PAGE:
Many of the difficulties observed in the bankruptcy arena stem from servicers' internal decisions on how they coordinate with their counsel and the degree to which they empower their attorneys. Pearson noted that one benefit of using local counsel, from the judiciary's perspective, is that lawyers who appear before the same judge on a regular basis are unlikely to misrepresent facts.

Annette Rizzo, a judge in Philadelphia's Court of Common Pleas and creator of the city's highly touted conciliation conference program, added that because attorneys are the ones who ultimately have to answer to the standards set by the court, servicers must vest in their counsel as much information and authority as possible.

Local counsel for creditors also usually translates into smoother negotiations with the debtor's counsel, Clark said.

‘The most frustrating cases I have are when the other side isn't represented by local counsel, because we have to deal with somebody in the servicing house directly or somebody in another jurisdiction who's used to battling over things constantly,’ he said.

To improve coordination among the many different moving parts of its default servicing operation, PHH Mortgage has taken the approach of embedding in-house counsel within its various lines of business, explained Jim Scott, a manager at the company. The in-house attorneys act as advocates for their particular lines of business as well as liaisons, communicating local, state and federal legislation to interested parties. Scott agreed that a lack of communication is the servicing industry's biggest challenge. He estimates that PHH Mortgage has 13,000 loans in its foreclosure pipeline and another 6,000 files in bankruptcy.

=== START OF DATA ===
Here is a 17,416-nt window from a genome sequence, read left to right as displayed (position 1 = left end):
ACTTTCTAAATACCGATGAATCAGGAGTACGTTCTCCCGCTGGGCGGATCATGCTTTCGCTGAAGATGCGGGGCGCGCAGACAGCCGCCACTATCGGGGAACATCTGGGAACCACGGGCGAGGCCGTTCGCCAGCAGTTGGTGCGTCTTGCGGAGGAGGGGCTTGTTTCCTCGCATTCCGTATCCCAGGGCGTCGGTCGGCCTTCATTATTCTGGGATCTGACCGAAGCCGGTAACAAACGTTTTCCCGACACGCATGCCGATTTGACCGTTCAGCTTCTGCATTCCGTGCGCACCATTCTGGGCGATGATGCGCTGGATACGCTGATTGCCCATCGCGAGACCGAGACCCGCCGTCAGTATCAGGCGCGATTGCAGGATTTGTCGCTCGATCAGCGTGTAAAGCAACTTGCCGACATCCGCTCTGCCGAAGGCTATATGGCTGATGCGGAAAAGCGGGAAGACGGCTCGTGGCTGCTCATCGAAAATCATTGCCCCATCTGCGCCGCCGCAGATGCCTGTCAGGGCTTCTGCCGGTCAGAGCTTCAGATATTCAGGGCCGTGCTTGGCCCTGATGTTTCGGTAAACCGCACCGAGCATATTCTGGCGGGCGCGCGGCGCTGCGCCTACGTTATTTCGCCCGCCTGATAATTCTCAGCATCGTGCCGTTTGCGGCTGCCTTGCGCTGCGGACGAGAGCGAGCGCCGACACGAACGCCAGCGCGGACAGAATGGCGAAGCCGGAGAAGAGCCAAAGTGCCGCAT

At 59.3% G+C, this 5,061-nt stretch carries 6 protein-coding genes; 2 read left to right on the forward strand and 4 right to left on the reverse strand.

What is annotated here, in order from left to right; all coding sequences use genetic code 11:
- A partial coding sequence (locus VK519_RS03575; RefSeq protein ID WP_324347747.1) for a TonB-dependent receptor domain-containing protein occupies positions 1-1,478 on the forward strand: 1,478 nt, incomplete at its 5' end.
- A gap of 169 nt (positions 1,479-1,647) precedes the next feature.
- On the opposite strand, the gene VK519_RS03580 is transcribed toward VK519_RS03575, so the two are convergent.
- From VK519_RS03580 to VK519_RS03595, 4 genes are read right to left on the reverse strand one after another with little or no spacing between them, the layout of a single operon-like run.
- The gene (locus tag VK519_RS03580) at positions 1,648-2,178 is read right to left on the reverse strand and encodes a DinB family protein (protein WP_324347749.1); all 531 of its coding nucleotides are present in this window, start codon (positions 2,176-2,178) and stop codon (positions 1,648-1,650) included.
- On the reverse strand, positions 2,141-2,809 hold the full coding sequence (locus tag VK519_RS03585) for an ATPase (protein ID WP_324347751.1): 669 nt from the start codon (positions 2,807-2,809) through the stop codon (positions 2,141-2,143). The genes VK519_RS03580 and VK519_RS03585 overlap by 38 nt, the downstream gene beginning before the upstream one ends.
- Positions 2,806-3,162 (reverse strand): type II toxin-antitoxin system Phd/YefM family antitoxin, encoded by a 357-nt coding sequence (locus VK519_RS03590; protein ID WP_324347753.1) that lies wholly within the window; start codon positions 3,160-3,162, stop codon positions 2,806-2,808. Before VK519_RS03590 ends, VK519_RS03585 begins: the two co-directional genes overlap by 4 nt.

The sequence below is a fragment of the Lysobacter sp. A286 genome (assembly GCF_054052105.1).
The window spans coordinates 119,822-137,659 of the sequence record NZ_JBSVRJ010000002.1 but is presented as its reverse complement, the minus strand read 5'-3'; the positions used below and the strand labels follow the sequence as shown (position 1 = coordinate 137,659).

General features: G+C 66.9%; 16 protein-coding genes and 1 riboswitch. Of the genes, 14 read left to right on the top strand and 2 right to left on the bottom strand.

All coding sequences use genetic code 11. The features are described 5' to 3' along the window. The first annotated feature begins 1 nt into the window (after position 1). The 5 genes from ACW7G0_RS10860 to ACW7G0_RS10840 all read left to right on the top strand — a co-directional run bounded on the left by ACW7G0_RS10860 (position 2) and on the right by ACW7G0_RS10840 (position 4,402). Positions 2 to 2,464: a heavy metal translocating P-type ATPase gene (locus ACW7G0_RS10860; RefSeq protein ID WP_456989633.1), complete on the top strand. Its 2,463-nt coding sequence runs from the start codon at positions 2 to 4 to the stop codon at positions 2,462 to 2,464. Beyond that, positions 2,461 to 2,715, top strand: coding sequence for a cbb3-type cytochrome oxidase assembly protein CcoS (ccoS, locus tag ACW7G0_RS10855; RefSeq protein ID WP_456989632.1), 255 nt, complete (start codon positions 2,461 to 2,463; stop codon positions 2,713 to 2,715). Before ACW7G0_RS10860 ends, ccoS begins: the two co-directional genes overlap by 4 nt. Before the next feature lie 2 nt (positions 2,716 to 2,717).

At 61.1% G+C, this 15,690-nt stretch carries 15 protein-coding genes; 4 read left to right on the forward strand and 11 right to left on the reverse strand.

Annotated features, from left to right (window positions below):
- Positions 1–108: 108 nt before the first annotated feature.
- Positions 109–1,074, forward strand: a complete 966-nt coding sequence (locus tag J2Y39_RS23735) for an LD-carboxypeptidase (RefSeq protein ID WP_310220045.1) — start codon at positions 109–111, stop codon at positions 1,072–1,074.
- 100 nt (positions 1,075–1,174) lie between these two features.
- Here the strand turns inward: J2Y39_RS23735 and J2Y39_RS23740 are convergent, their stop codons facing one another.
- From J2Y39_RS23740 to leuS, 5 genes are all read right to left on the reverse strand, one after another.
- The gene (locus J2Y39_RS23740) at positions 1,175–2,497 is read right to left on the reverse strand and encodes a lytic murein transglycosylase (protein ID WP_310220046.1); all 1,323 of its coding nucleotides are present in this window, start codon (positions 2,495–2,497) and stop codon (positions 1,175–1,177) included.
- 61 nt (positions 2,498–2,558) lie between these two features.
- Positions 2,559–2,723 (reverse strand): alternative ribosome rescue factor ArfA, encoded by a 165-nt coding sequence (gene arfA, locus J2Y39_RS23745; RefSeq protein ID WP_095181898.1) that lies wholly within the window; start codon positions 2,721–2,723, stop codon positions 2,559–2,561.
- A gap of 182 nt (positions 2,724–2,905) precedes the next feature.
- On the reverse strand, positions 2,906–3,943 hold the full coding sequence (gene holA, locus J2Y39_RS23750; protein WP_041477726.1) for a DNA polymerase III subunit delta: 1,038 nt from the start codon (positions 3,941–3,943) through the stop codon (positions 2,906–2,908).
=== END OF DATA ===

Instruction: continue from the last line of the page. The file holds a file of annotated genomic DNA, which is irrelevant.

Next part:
‘It's difficult to give the individualized attention that you'd like to give each of the borrowers out there, and everybody has a different story,’ Scott said. ‘I think what we try to do, as issues arise, is try to deal with them as best we can. But unfortunately, I think we, as servicers, were very much caught off guard with the volumes, as far as how they've increased.’

Also plaguing the bankruptcy process is a lack of standardization – an affliction shared by creditors, debtors and the judiciary, panelists said. Michael McKeever, managing partner at Philadelphia-based Goldbeck, McCafferty & McKeever, noted the high costs that his firm's servicer clients must absorb to handle the myriad of varying court requirements.

‘It's difficult, at times, to get consensus from your clients as to how they weigh in on a piece of legislation or a court rule or proceeding,’ McKeever said, adding later, ‘I know servicers have spent a lot of resources before we get that file to work that loan out, or to resolve it or to make contact. It's not perfect – we know that. It's not perfect either wayâ�¦.[N]o one's talking as well or as effectively as they should be.’

Pearson pressed attendees to compile a set of standards that dictates how servicers identify and communicate to the judiciary specific charges and fees that are passed on to borrowers, including tax advances, appraisal costs and attorney fees. Clark offered his support for the suggestion.

‘If there was an industry-wide system that we knew, a lot of this stuff would never be in the courts,’ Clark added.

(John Clapp is the editor of Servicing Management.)